Thursday, January 19, 2012
Best Music of 2009: Perspective in Retrospect
(*) Or a week and two years, whatever. I began this on January 7 of 2010, abandoned it (and the blog in general) when things got a bit wonky for me, and honestly forgot it even existed until a couple months ago. It was roughly one third done at the time, and I've tried to complete it the way I would have then, but at the end I'll have some things to say about how two years have affected it. Also, I completely lied about the "less wordy" thing. Honestly, I am encouraging mass skimming of this article, as it's way too long and indulgent. So, do what you always do, but enjoy it less (more?) because of my consent.
First, an honorable mention/explanation of their absence for Animal Collective's Merriweather Post Pavillion and Grizzly Bear's Veckatimest. In the case of Animal Collective, I just haven't had it very long (maybe a month). I know, I know, Pitchfork (and just about everyone else) proclaimed their undying love way back in January, but previous albums hadn't done it for me, so I passed. Then, I found it for cheap and discovered it was actually pretty good. "My Girls" and "Summertime Clothes" are both on the list of best songs I've heard this year, and the whole album has a sunny, infectious feel to it that I rather enjoy. On the other hand, in the eight or nine times I've listened to it all the way through, it all seems to blend together in such a way that I forget which songs were which, and that's a problem. Maybe it would have ranked if I had it the whole year, maybe not, but I have both enthusiasm and reservations so far.
Veckatimest definitely does not suffer from the problem of sounding too similar, and it also has two songs that feel like potential classics, "Two Weeks" and "While You Wait for the Others." In fact, I think I like a little more than half of it. My major concern with it is basically the same as the one I mentioned in regard to TV on the Radio's Return to Cookie Mountain in my best of the decade list: admiration over enjoyment. And one amazing song that makes the others more frustrating for their lack of accessibility. The odd song structures and arrangements cut both ways; when they work, it can be genius, but when they don't it just sounds like you're trying too hard. Oh, and if you have a song on your album that I actively hate (I'm looking at you here, "Dory"), you are hurting your chances of being on my prestigious list. I'm sure once I finally see them live I'll be reborn, but for now I'll leave my Grizzly Bear Kool-Aid on the kitchen counter and listen to something that I don't feel like skipping through.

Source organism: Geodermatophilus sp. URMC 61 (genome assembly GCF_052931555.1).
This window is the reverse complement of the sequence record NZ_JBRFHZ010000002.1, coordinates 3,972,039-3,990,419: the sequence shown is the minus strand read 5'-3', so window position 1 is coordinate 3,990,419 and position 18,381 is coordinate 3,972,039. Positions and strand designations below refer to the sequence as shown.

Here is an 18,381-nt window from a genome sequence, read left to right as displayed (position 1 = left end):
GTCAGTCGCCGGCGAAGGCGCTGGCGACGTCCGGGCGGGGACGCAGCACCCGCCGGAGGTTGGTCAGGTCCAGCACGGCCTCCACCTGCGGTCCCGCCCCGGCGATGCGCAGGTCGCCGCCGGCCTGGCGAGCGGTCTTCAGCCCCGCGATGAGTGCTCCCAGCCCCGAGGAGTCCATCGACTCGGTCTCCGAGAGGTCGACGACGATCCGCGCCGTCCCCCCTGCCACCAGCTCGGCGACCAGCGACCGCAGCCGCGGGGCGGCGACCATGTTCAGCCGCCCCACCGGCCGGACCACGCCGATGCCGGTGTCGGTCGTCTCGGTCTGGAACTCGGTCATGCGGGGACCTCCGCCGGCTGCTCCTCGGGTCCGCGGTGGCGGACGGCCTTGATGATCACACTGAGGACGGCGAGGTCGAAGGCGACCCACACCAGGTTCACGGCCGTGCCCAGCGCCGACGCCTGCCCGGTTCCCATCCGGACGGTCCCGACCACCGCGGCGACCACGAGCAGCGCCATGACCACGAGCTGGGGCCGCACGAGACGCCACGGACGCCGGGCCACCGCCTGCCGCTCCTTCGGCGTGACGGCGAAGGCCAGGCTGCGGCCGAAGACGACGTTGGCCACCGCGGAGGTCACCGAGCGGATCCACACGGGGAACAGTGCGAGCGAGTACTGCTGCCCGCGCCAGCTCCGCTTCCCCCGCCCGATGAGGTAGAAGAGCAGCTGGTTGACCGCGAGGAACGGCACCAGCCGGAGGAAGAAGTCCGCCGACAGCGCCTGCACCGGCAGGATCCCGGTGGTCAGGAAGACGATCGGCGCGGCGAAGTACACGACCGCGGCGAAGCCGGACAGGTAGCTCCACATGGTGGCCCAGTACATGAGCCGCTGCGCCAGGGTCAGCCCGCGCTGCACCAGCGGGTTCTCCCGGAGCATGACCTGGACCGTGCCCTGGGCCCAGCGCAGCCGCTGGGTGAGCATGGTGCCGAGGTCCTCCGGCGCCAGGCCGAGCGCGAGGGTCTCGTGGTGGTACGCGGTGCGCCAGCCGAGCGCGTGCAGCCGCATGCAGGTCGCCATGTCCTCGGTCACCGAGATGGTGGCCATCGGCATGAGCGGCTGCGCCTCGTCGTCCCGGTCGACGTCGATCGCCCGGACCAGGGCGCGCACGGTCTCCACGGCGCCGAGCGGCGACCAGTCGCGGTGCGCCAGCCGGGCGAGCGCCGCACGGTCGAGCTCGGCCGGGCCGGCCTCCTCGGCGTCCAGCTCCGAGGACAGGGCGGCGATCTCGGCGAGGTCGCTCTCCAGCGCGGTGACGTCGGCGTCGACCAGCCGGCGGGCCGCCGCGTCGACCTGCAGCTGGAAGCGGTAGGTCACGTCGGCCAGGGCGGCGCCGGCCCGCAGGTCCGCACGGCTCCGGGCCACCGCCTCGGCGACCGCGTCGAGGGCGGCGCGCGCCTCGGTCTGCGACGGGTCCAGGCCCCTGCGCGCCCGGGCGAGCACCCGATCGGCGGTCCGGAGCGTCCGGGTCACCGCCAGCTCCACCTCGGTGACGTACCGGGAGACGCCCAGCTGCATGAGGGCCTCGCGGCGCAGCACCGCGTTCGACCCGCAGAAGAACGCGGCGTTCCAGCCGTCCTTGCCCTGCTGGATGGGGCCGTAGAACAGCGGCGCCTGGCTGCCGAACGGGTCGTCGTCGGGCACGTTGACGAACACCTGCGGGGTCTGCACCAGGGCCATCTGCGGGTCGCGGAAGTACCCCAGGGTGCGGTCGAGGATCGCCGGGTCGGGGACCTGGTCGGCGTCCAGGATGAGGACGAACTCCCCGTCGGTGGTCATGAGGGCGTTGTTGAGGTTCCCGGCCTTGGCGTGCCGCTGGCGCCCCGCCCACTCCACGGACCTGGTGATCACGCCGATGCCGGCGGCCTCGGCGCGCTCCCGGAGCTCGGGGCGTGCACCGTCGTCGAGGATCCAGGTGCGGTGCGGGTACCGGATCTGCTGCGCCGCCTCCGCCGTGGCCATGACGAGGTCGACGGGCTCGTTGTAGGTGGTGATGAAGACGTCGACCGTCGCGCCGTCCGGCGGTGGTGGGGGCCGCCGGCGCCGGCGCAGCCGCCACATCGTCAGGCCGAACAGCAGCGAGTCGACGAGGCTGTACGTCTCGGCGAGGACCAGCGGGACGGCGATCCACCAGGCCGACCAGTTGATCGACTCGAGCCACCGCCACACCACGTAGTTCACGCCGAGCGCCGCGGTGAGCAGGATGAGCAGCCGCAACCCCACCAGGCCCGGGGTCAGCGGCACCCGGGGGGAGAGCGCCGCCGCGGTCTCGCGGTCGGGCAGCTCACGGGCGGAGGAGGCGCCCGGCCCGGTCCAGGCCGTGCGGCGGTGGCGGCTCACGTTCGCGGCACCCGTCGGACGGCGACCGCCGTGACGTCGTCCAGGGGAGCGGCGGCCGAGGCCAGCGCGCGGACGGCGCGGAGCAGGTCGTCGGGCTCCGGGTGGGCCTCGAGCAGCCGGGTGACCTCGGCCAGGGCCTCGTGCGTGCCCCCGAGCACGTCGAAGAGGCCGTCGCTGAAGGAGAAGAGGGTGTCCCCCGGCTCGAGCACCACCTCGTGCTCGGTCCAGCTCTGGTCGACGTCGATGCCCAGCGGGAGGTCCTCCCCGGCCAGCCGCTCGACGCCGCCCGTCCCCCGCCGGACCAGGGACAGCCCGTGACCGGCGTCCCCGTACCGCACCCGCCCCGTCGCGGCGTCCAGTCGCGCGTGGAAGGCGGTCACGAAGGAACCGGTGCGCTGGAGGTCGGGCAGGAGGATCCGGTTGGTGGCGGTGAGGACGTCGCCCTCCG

Anyway, on to my twelve favorite albums of last year:
Yes, it's only an EP, and yes, it's made up of eight tracks that were released as singles and then later compiled for this, but it's my favorite Modest Mouse since The Moon and Antarctica. I really don't think there's a weak song, with "Satellite Skin," "Guilty Cocker Spaniels," "The Whale Song" and "History Sticks to Your Feet" being especially awesome, and that's a huge change from how I've felt about most previous Modest Mouse efforts. Typically, there are as many as sixteen tracks per album, and that results in a lot of filler. Maybe what this really says is that Isaac Brock and company are better off just writing a couple songs at a time and then collecting them all once they've done enough. In any case, this certainly deserved to be mentioned, even at the back.
If there's one thing you learned about me from my decade list, it's that I love anything that does classic rock well. Blues-rock works too, and that's where this bunch fits in. Lead singer Erika Wennerstrom has a very distinctive drawl, and it can take some getting used to, but I love it. This album's biggest problem is how great the first song is, making it hard to get past. "The Mountain" starts with just a distorted strum for a few measures, before kicking in with a haunting slide guitar that floats behind Wennerstrom's voice during the verses before essentially acting as vocalist for the choruses. It's a beautiful yet rocking song, and the first time I heard the album I listened to it three times before getting to track 2. There's plenty more to love though, with ragers like "Early in the Morning" and songs that tweak the format a little, like "Wide Awake." Definitely my favorite surprise of the year.
When this came out, I was really excited, raving about it perhaps more than it deserves. As the year has gone on, I've become less enamored of it, but not so much that it doesn't deserve a spot. By my reckoning, a somewhat disappointing album by Wilco is still better than most other things. I discussed a lot of the criticism in the previous review, but I think my biggest problem with it is how top heavy it is. Earlier, I defended the slower songs in the back half, but their shine has worn off considerably over time. However, the good stuff is still pretty great, especially tracks 3-6. Yes, you could hear the Feist-guesting "You and I" any time you walked into a Starbucks, but it's still a lovely song, and "One Wing," "Bull Black Nova" and especially "You Never Know" are some of the band's finest rockers from any album. Maybe more time will dampen my feelings for it even further, but I still like it enough to put it here.